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Knowledge into Action in a Latinx Neighborhood

Kathy Marie Bussert-Webb, María Elena De La O


What are academic obstacles for Mexican-heritage youth? How can we be critical change agents and turn knowledge into action? This longitudinal study explores these research questions through epistemological, axiological, and ontological discussions. Data gathering occurred at an after-school tutorial agency in a Texas neighborhood near Mexico. The 461 co-researchers were 238 children, 91 parents, and 4 tutorial staff (all Latinx), and 128 mostly-Latinx teacher candidates (TCs). Data sources involved field notes, questionnaires, written reflections, interviews, focus groups, children’s drawings, a news station’s Promesa depictions, and Census data. From a social justice framework and grounded theory data analysis, these themes emerged: outsiders’ stereotypes of Promesa and academic obstacles. In response, we created a Promesa college scholarship and organized financial aid presentations to improve residents’ college graduation rate. Additionally, we launched a technology mentoring program involving TCs and Promesa children as part of community service-learning.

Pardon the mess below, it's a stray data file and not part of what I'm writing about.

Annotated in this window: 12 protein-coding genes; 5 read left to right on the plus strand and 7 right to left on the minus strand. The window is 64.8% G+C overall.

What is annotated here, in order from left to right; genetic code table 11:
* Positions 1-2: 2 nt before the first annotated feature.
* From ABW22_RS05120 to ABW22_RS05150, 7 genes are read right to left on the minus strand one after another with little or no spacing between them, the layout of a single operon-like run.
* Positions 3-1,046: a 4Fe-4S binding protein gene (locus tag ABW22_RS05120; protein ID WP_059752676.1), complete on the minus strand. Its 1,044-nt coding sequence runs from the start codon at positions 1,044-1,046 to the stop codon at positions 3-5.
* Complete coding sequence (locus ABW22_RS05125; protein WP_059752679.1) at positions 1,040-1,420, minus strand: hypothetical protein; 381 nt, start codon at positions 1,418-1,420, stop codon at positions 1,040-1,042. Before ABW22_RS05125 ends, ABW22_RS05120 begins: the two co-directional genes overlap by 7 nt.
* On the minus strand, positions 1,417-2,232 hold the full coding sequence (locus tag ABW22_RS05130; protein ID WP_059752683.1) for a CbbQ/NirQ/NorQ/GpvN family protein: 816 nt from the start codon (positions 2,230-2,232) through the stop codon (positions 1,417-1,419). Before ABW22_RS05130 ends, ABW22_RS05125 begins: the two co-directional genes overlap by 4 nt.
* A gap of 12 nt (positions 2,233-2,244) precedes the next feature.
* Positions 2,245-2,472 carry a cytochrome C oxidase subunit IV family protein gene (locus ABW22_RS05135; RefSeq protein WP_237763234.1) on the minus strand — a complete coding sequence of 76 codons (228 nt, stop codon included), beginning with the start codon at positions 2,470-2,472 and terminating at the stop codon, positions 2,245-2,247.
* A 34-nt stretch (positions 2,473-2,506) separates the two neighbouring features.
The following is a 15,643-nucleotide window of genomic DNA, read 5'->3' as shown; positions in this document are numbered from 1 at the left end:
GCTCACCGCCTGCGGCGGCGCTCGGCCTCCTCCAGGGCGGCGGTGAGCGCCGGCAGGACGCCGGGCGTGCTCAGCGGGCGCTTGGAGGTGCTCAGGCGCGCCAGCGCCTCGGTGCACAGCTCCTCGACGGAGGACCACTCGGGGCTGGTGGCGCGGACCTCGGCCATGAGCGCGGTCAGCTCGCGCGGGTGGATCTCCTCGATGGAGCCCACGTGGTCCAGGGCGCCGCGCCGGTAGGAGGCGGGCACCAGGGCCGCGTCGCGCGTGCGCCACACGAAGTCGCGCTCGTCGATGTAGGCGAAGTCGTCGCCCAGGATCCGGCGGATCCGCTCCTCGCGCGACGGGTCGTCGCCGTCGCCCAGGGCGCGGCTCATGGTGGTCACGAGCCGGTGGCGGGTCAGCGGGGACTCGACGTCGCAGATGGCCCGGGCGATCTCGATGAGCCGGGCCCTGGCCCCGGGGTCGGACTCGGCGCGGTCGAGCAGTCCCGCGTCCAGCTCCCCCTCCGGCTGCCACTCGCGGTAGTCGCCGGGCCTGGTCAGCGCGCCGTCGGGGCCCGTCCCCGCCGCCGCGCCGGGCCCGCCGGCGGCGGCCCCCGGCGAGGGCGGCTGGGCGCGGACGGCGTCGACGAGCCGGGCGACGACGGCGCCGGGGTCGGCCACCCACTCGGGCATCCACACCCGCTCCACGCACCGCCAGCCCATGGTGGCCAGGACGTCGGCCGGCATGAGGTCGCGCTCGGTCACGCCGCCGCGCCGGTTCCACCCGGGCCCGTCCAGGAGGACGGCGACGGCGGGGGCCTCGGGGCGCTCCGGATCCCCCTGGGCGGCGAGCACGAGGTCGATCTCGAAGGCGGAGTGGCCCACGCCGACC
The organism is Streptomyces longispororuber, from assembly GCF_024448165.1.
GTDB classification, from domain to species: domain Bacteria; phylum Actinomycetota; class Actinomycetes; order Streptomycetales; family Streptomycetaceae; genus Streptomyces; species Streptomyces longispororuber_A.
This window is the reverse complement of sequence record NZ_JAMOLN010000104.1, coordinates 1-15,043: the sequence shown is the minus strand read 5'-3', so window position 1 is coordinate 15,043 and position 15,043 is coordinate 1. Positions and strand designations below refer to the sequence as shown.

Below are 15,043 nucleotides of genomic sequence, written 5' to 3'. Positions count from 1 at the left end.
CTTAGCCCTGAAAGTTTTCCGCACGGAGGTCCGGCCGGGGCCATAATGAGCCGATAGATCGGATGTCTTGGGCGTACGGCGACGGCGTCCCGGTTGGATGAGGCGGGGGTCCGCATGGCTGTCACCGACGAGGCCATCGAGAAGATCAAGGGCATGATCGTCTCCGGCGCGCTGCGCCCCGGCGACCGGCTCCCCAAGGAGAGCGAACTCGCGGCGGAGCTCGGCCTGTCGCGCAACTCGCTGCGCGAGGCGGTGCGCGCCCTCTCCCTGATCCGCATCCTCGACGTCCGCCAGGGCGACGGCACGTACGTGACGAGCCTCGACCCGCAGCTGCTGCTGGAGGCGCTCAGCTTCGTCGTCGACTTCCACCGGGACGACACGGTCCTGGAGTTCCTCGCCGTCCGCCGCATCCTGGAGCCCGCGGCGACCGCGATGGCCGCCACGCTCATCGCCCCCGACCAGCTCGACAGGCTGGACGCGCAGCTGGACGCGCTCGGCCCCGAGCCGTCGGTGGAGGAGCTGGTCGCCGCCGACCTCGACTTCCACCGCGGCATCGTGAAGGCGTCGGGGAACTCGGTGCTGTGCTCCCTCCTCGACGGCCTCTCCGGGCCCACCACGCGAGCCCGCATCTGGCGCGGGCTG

social justice; service-learning; college graduation; change agent; Latinx

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Partnerships is sponsored by North Carolina Campus Compact, and hosted by the University of North Carolina at Greensboro. ISSN: 1944-1061
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